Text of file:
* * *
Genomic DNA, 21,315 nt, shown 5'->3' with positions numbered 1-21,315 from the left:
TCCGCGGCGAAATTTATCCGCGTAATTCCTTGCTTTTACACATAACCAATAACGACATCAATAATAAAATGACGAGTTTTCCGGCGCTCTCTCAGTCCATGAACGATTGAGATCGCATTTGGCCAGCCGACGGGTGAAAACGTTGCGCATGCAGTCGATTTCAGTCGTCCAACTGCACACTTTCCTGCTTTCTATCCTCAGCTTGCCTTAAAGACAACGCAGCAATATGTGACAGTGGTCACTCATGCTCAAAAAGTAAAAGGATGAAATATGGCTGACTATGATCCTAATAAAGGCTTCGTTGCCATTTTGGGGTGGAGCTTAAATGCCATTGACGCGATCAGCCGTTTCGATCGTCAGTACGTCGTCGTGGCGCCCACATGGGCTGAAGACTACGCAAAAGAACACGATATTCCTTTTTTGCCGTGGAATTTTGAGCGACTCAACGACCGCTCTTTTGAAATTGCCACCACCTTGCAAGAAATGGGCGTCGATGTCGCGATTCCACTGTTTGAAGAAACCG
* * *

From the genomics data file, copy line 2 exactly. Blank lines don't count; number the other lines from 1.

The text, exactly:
TCCGCGGCGAAATTTATCCGCGTAATTCCTTGCTTTTACACATAACCAATAACGACATCAATAATAAAATGACGAGTTTTCCGGCGCTCTCTCAGTCCATGAACGATTGAGATCGCATTTGGCCAGCCGACGGGTGAAAACGTTGCGCATGCAGTCGATTTCAGTCGTCCAACTGCACACTTTCCTGCTTTCTATCCTCAGCTTGCCTTAAAGACAACGCAGCAATATGTGACAGTGGTCACTCATGCTCAAAAAGTAAAAGGATGAAATATGGCTGACTATGATCCTAATAAAGGCTTCGTTGCCATTTTGGGGTGGAGCTTAAATGCCATTGACGCGATCAGCCGTTTCGATCGTCAGTACGTCGTCGTGGCGCCCACATGGGCTGAAGACTACGCAAAAGAACACGATATTCCTTTTTTGCCGTGGAATTTTGAGCGACTCAACGACCGCTCTTTTGAAATTGCCACCACCTTGCAAGAAATGGGCGTCGATGTCGCGATTCCACTGTTTGAAGAAACCG